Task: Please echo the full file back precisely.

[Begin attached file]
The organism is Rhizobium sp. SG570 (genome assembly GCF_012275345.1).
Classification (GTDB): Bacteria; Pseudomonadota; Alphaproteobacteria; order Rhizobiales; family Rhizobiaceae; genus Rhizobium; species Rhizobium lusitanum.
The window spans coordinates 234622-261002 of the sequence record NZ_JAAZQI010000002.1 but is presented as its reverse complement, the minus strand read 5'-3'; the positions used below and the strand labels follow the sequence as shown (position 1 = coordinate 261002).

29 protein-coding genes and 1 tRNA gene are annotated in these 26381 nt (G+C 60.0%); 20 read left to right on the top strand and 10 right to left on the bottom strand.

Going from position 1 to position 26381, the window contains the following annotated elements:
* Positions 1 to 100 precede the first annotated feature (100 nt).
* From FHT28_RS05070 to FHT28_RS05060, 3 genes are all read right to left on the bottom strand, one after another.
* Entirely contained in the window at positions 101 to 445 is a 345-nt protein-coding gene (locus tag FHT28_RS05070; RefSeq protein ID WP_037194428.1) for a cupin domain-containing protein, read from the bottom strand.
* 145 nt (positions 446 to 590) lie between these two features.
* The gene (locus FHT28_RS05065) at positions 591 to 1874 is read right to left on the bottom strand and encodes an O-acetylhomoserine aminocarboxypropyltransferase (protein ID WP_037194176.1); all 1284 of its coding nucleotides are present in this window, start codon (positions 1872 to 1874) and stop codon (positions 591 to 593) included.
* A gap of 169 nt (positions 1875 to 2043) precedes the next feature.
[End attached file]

The organism is Rhizobium sp. SG570 (genome assembly GCF_012275345.1).
Classification (GTDB): Bacteria; Pseudomonadota; Alphaproteobacteria; order Rhizobiales; family Rhizobiaceae; genus Rhizobium; species Rhizobium lusitanum.
The window spans coordinates 234622-261002 of the sequence record NZ_JAAZQI010000002.1 but is presented as its reverse complement, the minus strand read 5'-3'; the positions used below and the strand labels follow the sequence as shown (position 1 = coordinate 261002).

29 protein-coding genes and 1 tRNA gene are annotated in these 26381 nt (G+C 60.0%); 20 read left to right on the top strand and 10 right to left on the bottom strand.

Going from position 1 to position 26381, the window contains the following annotated elements:
* Positions 1 to 100 precede the first annotated feature (100 nt).
* From FHT28_RS05070 to FHT28_RS05060, 3 genes are all read right to left on the bottom strand, one after another.
* Entirely contained in the window at positions 101 to 445 is a 345-nt protein-coding gene (locus tag FHT28_RS05070; RefSeq protein ID WP_037194428.1) for a cupin domain-containing protein, read from the bottom strand.
* 145 nt (positions 446 to 590) lie between these two features.
* The gene (locus FHT28_RS05065) at positions 591 to 1874 is read right to left on the bottom strand and encodes an O-acetylhomoserine aminocarboxypropyltransferase (protein ID WP_037194176.1); all 1284 of its coding nucleotides are present in this window, start codon (positions 1872 to 1874) and stop codon (positions 591 to 593) included.
* A gap of 169 nt (positions 1875 to 2043) precedes the next feature.